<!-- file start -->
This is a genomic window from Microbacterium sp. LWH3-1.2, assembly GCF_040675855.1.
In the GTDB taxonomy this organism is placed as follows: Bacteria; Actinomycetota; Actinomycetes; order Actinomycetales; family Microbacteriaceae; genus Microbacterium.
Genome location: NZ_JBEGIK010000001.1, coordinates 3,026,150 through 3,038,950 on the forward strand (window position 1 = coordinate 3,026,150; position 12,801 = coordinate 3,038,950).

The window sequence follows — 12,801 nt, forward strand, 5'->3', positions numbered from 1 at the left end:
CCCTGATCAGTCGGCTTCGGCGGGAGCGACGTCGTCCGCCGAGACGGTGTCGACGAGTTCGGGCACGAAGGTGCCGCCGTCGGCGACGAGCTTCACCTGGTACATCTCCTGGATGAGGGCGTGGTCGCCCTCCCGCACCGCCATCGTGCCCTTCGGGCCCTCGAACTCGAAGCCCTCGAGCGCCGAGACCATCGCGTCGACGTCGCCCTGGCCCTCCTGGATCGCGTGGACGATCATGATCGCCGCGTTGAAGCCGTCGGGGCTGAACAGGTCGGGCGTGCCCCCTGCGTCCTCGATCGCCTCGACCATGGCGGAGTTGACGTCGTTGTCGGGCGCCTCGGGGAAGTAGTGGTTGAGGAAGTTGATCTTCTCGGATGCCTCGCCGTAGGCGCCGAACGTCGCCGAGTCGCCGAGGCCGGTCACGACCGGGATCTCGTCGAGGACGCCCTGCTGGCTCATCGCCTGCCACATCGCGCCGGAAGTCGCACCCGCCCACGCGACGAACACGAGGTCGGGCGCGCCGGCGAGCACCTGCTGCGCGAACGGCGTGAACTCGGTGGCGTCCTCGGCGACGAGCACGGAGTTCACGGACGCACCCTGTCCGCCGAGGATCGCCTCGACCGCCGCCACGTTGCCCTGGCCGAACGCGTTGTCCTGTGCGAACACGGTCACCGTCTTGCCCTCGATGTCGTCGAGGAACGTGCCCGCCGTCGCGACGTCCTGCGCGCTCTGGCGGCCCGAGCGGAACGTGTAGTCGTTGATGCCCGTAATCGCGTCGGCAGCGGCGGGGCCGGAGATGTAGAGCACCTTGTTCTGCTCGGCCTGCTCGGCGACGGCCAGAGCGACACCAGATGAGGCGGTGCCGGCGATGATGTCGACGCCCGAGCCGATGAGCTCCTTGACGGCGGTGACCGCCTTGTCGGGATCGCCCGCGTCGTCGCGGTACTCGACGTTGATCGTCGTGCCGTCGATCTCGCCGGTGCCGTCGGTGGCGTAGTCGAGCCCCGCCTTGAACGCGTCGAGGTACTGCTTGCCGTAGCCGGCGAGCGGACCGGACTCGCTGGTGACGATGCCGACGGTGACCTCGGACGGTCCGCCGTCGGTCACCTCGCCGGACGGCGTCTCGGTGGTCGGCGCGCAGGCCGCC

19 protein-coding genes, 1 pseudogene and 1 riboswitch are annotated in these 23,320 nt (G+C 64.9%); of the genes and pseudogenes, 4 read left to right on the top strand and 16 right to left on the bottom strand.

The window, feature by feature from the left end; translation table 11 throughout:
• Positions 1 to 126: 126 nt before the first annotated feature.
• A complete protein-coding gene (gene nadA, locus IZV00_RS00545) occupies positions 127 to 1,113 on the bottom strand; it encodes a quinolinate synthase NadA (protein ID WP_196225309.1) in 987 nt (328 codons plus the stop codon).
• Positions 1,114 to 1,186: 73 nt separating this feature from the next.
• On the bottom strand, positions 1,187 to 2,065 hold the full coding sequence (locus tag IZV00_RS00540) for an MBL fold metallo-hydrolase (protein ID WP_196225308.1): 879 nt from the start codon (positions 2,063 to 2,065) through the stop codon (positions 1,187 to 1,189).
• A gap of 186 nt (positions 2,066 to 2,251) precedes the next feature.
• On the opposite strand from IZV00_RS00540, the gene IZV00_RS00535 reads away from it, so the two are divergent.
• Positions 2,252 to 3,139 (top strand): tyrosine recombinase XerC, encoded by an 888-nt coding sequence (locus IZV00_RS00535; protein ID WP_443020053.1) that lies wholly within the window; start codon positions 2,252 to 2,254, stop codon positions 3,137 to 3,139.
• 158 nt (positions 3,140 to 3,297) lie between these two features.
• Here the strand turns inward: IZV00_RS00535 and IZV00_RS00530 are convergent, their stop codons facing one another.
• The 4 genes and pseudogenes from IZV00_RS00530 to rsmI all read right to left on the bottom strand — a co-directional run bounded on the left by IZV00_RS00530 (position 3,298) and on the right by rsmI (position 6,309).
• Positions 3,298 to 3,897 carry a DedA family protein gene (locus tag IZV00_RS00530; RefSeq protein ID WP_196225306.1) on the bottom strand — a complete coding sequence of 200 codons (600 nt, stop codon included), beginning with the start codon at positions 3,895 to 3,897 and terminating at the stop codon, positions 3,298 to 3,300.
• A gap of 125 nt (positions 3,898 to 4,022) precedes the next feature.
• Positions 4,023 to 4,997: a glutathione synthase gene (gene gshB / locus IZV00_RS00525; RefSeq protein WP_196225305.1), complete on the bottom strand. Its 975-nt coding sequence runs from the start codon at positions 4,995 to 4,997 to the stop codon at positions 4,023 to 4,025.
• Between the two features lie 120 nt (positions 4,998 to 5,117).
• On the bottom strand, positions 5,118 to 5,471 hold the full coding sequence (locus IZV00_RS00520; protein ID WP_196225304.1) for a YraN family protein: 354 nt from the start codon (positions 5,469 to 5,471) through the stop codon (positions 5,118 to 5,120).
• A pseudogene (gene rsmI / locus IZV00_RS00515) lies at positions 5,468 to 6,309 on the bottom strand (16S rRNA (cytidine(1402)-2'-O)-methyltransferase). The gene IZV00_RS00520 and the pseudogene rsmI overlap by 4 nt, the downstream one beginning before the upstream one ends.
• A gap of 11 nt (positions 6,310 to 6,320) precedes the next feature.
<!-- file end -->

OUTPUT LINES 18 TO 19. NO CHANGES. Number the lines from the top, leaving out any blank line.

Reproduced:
• Positions 3,298 to 3,897 carry a DedA family protein gene (locus tag IZV00_RS00530; RefSeq protein ID WP_196225306.1) on the bottom strand — a complete coding sequence of 200 codons (600 nt, stop codon included), beginning with the start codon at positions 3,895 to 3,897 and terminating at the stop codon, positions 3,298 to 3,300.
• A gap of 125 nt (positions 3,898 to 4,022) precedes the next feature.